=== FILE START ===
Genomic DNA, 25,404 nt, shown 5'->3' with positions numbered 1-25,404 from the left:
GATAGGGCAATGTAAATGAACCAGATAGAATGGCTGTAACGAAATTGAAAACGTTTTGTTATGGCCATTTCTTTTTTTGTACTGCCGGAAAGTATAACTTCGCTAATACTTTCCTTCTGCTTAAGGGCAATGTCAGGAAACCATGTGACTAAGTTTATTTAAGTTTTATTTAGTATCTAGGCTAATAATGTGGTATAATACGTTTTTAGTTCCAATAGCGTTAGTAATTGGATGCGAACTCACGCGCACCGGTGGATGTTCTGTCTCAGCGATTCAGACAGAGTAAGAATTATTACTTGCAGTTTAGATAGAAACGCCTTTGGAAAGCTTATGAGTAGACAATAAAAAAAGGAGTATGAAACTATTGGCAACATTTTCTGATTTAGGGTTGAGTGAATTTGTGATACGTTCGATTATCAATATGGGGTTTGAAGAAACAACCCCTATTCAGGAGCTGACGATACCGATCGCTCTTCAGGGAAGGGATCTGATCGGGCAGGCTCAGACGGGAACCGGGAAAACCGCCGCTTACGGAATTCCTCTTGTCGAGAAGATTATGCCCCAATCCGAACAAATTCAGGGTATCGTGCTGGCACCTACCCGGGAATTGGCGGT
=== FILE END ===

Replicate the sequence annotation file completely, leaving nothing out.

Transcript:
Genomic DNA, 25,404 nt, shown 5'->3' with positions numbered 1-25,404 from the left:
GATAGGGCAATGTAAATGAACCAGATAGAATGGCTGTAACGAAATTGAAAACGTTTTGTTATGGCCATTTCTTTTTTTGTACTGCCGGAAAGTATAACTTCGCTAATACTTTCCTTCTGCTTAAGGGCAATGTCAGGAAACCATGTGACTAAGTTTATTTAAGTTTTATTTAGTATCTAGGCTAATAATGTGGTATAATACGTTTTTAGTTCCAATAGCGTTAGTAATTGGATGCGAACTCACGCGCACCGGTGGATGTTCTGTCTCAGCGATTCAGACAGAGTAAGAATTATTACTTGCAGTTTAGATAGAAACGCCTTTGGAAAGCTTATGAGTAGACAATAAAAAAAGGAGTATGAAACTATTGGCAACATTTTCTGATTTAGGGTTGAGTGAATTTGTGATACGTTCGATTATCAATATGGGGTTTGAAGAAACAACCCCTATTCAGGAGCTGACGATACCGATCGCTCTTCAGGGAAGGGATCTGATCGGGCAGGCTCAGACGGGAACCGGGAAAACCGCCGCTTACGGAATTCCTCTTGTCGAGAAGATTATGCCCCAATCCGAACAAATTCAGGGTATCGTGCTGGCACCTACCCGGGAATTGGCGGT